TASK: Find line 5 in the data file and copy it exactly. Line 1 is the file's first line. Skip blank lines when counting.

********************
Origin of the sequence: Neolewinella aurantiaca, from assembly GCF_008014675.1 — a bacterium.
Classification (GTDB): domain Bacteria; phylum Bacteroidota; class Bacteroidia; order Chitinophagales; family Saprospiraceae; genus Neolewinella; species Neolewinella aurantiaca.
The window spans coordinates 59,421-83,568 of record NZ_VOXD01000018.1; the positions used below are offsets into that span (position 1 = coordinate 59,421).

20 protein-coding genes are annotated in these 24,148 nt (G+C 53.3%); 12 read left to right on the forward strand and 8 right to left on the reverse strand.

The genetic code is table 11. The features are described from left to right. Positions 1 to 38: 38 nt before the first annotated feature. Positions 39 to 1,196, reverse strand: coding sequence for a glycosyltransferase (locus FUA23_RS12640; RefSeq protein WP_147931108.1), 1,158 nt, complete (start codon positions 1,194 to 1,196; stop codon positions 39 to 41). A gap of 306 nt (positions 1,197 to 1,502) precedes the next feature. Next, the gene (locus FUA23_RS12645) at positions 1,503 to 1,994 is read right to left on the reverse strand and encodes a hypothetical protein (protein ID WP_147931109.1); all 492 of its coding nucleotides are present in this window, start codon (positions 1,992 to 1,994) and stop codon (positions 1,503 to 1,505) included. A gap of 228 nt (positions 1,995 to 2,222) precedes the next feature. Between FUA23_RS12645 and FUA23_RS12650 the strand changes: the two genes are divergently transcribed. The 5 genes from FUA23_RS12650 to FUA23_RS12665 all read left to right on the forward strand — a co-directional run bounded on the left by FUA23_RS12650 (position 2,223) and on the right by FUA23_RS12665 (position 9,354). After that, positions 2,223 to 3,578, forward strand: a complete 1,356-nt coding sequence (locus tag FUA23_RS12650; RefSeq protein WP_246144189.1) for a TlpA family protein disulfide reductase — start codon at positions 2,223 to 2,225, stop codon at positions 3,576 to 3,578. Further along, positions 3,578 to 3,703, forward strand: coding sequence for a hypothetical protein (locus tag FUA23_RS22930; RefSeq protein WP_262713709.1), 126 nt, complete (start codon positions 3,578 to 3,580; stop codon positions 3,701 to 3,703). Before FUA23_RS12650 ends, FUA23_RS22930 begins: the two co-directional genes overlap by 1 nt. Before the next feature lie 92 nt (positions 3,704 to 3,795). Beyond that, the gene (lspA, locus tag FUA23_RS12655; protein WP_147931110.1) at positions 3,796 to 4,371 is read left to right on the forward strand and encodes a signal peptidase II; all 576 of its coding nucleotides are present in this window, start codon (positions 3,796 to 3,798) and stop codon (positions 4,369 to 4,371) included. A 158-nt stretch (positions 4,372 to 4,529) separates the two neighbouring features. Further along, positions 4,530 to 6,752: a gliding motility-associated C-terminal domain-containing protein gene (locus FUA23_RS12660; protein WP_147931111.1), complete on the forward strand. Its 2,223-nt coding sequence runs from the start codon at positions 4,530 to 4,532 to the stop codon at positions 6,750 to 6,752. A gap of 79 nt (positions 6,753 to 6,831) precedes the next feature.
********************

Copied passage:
The genetic code is table 11. The features are described from left to right. Positions 1 to 38: 38 nt before the first annotated feature. Positions 39 to 1,196, reverse strand: coding sequence for a glycosyltransferase (locus FUA23_RS12640; RefSeq protein WP_147931108.1), 1,158 nt, complete (start codon positions 1,194 to 1,196; stop codon positions 39 to 41). A gap of 306 nt (positions 1,197 to 1,502) precedes the next feature. Next, the gene (locus FUA23_RS12645) at positions 1,503 to 1,994 is read right to left on the reverse strand and encodes a hypothetical protein (protein ID WP_147931109.1); all 492 of its coding nucleotides are present in this window, start codon (positions 1,992 to 1,994) and stop codon (positions 1,503 to 1,505) included. A gap of 228 nt (positions 1,995 to 2,222) precedes the next feature. Between FUA23_RS12645 and FUA23_RS12650 the strand changes: the two genes are divergently transcribed. The 5 genes from FUA23_RS12650 to FUA23_RS12665 all read left to right on the forward strand — a co-directional run bounded on the left by FUA23_RS12650 (position 2,223) and on the right by FUA23_RS12665 (position 9,354). After that, positions 2,223 to 3,578, forward strand: a complete 1,356-nt coding sequence (locus tag FUA23_RS12650; RefSeq protein WP_246144189.1) for a TlpA family protein disulfide reductase — start codon at positions 2,223 to 2,225, stop codon at positions 3,576 to 3,578. Further along, positions 3,578 to 3,703, forward strand: coding sequence for a hypothetical protein (locus tag FUA23_RS22930; RefSeq protein WP_262713709.1), 126 nt, complete (start codon positions 3,578 to 3,580; stop codon positions 3,701 to 3,703). Before FUA23_RS12650 ends, FUA23_RS22930 begins: the two co-directional genes overlap by 1 nt. Before the next feature lie 92 nt (positions 3,704 to 3,795). Beyond that, the gene (lspA, locus tag FUA23_RS12655; protein WP_147931110.1) at positions 3,796 to 4,371 is read left to right on the forward strand and encodes a signal peptidase II; all 576 of its coding nucleotides are present in this window, start codon (positions 3,796 to 3,798) and stop codon (positions 4,369 to 4,371) included. A 158-nt stretch (positions 4,372 to 4,529) separates the two neighbouring features. Further along, positions 4,530 to 6,752: a gliding motility-associated C-terminal domain-containing protein gene (locus FUA23_RS12660; protein WP_147931111.1), complete on the forward strand. Its 2,223-nt coding sequence runs from the start codon at positions 4,530 to 4,532 to the stop codon at positions 6,750 to 6,752. A gap of 79 nt (positions 6,753 to 6,831) precedes the next feature.